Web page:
Jovica and that philosophy that makes you run for sixty-two hours in a row

It's called “Moab 240 Endurance Run”: 383.5 kilometers with 8,881 meters of elevation gain in Utah. The Serbian athlete finished second. Here are his secrets, starting from the backpack.

Published in News | running |
06 nov 2018
by SCARPA®
Tag: trail running
Jovica and that philosophy that makes you run for sixty-two hours in a row

The “Moab 240 Endurance Run” more than a race is a chapter of your life.You leave that you are a person and you come home that you are a different one. It starts and ends in Moab, Utah, the ancient land of the Navajo Indians. The route runs along the Colorado River through canyons and deserts, and then climbs towards the Abajo mountains, then reaches the peaks of La Sal to finally return to Moab. In total there are 383.5 kilometers with 8.981 meters in altitude. There is here the skyrunning’s elite, 250 athletes who face temperatures ranging from 7 degrees below zero to +37, you can have basically four seasons in a day. The time limit is 112 hours, almost 5 days of travel. Well, in this group of emotions and pain, fatigue and joy Jovica Spajic, Serbian athlete of the SCARPA® team, arrived second: 62 hours and 40 minutes without sleep. A brutal and unforgettable experience for the ex agent who worked in the Serbian anti-terrorism before to start to run the ultramaratone with the national team.

 

Jovica, congratulations. An exceptional result. But the real question is: why do you always test yourself on these crazy experiences?
It's my passion, which allows me to put into practice many military trainings. I love challenging into the most complicated environments in the world and the Moab 240 Endurance Run is just on of this. The heat of the desert, the sand, the dirty roads, the canyons, the water fords crossing, the single tracks, the forests, the mud, the snow, the roots, the rain and the strong wind: the athletes has to find a way to survive to the battle with the meteorological conditions and the elements, the distance and the sleep deprivation

 

More than a race, it looks like an existential philosophy, the sum of a treaty on the resilience ...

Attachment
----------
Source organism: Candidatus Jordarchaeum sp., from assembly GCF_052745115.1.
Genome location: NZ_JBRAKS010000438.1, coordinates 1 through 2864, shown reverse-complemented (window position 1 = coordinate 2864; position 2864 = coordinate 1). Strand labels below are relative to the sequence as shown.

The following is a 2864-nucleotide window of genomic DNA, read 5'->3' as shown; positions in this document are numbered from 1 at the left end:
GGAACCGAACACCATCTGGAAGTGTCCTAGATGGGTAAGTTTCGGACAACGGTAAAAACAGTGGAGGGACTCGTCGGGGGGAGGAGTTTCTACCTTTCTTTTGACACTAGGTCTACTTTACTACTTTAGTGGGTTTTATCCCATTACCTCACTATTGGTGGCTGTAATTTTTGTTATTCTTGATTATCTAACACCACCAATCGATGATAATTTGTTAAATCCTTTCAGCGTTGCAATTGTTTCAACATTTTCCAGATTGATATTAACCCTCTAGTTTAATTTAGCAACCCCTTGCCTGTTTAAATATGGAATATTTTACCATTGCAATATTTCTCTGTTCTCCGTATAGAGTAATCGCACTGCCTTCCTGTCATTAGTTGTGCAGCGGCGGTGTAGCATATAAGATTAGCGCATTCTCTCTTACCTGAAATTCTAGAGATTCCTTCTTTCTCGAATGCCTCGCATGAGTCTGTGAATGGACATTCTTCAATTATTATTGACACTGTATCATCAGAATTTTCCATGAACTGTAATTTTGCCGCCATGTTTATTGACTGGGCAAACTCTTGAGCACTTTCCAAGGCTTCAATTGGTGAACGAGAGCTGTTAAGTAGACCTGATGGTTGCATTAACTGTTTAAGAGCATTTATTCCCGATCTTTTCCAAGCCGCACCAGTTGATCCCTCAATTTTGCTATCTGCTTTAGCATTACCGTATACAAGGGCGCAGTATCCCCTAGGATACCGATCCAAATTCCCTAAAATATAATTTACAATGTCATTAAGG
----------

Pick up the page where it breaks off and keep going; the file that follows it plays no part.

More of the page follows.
That’s true, there are so many emotions in a journey like this. It is a "chapter of life" and an epic adventure, there are unforgettable moments full of tears and smiles. And it’s necessary to have an exceptional physical preparation, mental stability, resistance to the stress and the ability to move for days with minimal intake of food and fluids, without sleep

 


What do you bring with you, in your backpack, to run over sixty hours in a so extreme environment?
I ran without a support team and without aid to the various refreshment stations. I had to bring everything with me, from waterproof jackets to the light windproof one, through warm layers, buffs and hats, not forgetting the headlamp, the poles, the crampons and obviously all the necessary food. I also had gps and medical kit. In all, seven kilos

 

By the way, in such situations, which shoes should be worn?
I’ve always used the same shoes: the Scarpa Spin RS8. I had already tested them before, they have extraordinary performances on every surface, from the desert sand to the dirty road, to the sidewalk, the snow and the mud. They seem to be made to endure all that mother nature could potentially throw on the protagonists of an ultra-trail like this

 

It’s impossible to summarize everything that happened to you during the race but you often say that the ultras are metaphors of life. Why?
You have so many ups and downs, but you always have to find the motivation and the inspiration to move forward, be determined and focused to the finish line. During the race I had digestive problems, I suffered a lot. In those moments I try to think of my loved ones, to have positive and solar emotions.

 


 

In this kind of races, which relationship do you establish with the nature around you?
It seemed to be into another planet, in a wonderful but cruel world, it does not forgive mistakes. It is crucial to respect the laws of nature, and it is even more important to listen your body, to become aware of yourself.

 

Do you have any suggestions to give to who wants to try a race like this?

These are extremely dangerous challenges. You need to get to the race completely healthy, physically equipped and logistically organized. You have to predict the worst case scenario and be ready to face it. You must be modest and listen to the suggestions that you could receive from who previously participated to the race. The rest is glory: the fact to have finished the ultramarathon is already an heroic act, something that gives a "wind behind" for the struggles we face every single day.

 

 

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